Early termination of Lease by tenant

10 Replies

Need some advice from experienced landlords out there. Here's the situation.

I have a tenant who reported the discovery of bedbugs in their unit, on a bedspread and mattress. I responded immediately the next day with a pest control inspection by a certified exterminator and they found the presence of bedbugs. The soonest they could schedule the initial treatment was 6 days afterward. The tenant complied with the treatment procedure very well but the next day after the treatment sent a text that they could not live there any longer and they were moving out the next day. I believe they are blaming the bedbugs on a tenant 2 floors below them that I had evicted 3 months prior to them being discovered in the upstairs unit. The unit between these units had been vacant but was occupied for at lease 3 weeks prior to the discovery. There were some signs of bedbugs on a mattress left in the evicted apartment but I saw no signs of them while performing renovations to the unit. The end of the lease term is still 3 months away. The tenant did not give proper notice in accordance with the lease and what are my obligations to agreeing with the early termination? I believe I have the right to hold them to the lease terms but also want to do the right thing. Any other experiences similar to this. Any advice would be appreciated. Thanks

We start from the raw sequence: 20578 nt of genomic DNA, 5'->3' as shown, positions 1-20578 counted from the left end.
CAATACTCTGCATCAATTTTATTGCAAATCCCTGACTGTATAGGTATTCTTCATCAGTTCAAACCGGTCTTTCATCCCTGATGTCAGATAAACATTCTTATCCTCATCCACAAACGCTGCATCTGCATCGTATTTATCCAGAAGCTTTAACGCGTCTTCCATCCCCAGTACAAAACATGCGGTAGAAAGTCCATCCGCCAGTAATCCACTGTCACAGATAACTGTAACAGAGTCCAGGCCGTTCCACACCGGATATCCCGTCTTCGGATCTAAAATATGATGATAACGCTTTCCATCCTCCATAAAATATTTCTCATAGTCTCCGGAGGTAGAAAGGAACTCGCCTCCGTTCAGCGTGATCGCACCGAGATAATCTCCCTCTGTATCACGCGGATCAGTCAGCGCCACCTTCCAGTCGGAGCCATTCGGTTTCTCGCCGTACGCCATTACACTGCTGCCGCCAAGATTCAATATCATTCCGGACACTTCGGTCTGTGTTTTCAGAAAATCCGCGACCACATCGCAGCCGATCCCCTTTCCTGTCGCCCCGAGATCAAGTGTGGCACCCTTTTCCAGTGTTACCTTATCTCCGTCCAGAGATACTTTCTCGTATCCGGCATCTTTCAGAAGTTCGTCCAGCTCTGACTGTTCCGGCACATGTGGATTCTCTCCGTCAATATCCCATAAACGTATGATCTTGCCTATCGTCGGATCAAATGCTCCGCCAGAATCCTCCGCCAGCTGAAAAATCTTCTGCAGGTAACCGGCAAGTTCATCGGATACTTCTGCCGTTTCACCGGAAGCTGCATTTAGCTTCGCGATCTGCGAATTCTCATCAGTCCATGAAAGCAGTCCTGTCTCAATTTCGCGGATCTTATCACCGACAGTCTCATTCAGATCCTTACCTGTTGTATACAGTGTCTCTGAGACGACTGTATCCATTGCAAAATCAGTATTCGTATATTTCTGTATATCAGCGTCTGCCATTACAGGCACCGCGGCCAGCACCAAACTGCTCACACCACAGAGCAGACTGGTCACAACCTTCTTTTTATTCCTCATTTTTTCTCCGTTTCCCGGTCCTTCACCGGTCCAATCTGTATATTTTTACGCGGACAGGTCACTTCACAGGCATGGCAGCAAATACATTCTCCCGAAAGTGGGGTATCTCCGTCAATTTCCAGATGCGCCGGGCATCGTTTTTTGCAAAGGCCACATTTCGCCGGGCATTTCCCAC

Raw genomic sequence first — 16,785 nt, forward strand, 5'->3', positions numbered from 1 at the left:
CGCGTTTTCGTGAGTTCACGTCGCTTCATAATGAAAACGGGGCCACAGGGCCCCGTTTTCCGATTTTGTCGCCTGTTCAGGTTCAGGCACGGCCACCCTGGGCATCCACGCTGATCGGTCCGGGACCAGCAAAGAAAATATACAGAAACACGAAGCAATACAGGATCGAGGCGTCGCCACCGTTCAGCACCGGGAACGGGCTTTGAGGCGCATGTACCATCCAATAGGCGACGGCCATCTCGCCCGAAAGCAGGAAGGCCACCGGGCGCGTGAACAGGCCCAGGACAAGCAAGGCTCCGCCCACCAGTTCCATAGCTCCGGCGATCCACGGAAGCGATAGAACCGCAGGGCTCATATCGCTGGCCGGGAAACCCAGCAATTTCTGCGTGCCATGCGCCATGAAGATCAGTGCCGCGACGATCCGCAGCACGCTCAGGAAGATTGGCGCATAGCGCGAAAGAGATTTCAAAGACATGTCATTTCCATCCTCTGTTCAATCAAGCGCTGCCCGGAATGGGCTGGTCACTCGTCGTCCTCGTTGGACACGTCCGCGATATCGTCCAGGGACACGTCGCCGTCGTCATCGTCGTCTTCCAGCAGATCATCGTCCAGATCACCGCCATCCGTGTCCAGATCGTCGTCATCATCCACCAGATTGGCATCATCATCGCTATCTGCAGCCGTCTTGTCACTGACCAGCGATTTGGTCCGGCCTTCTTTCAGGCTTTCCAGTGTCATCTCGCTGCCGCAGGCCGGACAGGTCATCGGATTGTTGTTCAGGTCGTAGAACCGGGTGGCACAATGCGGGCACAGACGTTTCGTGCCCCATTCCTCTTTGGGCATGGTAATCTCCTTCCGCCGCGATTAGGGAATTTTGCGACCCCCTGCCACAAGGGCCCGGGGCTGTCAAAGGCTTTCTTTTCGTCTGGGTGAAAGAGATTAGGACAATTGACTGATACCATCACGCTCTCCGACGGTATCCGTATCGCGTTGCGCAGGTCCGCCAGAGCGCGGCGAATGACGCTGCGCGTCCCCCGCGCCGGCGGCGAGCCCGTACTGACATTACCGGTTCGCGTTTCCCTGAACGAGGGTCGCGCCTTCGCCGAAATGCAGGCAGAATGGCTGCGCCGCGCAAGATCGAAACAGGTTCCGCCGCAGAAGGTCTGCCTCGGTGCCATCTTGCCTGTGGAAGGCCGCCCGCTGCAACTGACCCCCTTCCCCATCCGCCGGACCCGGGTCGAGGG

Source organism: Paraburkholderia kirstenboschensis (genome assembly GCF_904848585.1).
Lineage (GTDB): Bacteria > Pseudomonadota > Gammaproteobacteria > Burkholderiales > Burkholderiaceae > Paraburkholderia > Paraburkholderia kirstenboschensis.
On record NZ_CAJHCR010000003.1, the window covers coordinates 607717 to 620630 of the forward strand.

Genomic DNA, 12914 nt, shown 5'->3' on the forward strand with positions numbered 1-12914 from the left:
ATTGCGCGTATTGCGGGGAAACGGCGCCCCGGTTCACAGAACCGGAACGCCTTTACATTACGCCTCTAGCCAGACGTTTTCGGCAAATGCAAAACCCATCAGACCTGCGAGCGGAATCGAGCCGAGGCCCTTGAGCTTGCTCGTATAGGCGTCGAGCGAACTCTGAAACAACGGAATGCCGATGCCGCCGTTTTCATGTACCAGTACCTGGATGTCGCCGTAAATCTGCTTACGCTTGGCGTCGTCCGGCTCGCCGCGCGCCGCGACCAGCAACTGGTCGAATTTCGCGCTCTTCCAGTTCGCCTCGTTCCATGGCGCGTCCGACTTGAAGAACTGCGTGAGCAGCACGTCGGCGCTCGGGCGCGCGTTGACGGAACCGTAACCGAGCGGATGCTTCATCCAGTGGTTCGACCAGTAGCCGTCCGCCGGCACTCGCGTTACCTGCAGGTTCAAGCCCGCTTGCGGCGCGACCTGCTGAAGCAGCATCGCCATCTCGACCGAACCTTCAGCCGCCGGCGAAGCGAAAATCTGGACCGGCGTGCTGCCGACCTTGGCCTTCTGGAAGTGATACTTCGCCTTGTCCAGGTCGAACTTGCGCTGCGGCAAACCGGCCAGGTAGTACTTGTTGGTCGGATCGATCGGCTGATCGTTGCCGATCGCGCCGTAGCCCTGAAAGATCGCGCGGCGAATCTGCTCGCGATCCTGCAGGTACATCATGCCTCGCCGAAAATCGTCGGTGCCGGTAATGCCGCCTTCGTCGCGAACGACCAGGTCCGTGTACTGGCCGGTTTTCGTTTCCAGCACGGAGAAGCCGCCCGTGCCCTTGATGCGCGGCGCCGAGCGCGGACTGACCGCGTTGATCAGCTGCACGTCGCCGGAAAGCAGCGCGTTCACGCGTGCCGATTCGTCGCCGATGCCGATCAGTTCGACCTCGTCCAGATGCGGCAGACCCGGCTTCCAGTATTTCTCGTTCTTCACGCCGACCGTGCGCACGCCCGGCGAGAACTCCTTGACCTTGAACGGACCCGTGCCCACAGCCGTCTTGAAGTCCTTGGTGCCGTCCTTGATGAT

@Mike Morey

If they are good tenants, and I wanted to keep them, I would schedule treatment ASAP and put the tenants up in a hotel for the night. Being shown their safety and comfort are a priority may make them rethink about the hassle of moving.

You now have real evidence which will be used against you should your tenants sue.

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@Account Closed Initial treatment has already been done. No, not very good tenants so not a big loss. Not very clean unfortunately. 

So if I'm understanding your posts, you're both saying in order of not getting sued, cut my losses and refund their deposit? 

Thank you for your input.  

@Mike Morey
If you allow the tenant to break the lease and refund deposit, very unlikely for lawsuit.

If you try to enforce lease or retain deposit, the tenant probably has a solid case to sue (with evidence) and you may end up paying both your and your tenant's attorney fees.

At this point, use this as a valuable lesson. You haven't yet "lost" any money.

@Jim Y, Thank you. I see where you're coming from. Just to expand on being sued, what would they sue me for, loss of use?? I have done everything in accordance with Maine's bedbug law so I was just wondering the what legal course they could use. 

It can be hard, if not impossible, to determine who brought the bedbugs in a multifamily building. It sounds like you did what you are supposed to do. I wouldn't worry about getting sued. But it sounds like these folks weren't the greatest tenants anyway and they only have 3 months left. I would let them out of the lease and move on. Since its kind of a gray area, I would give them back their deposit unless there is damage to the unit.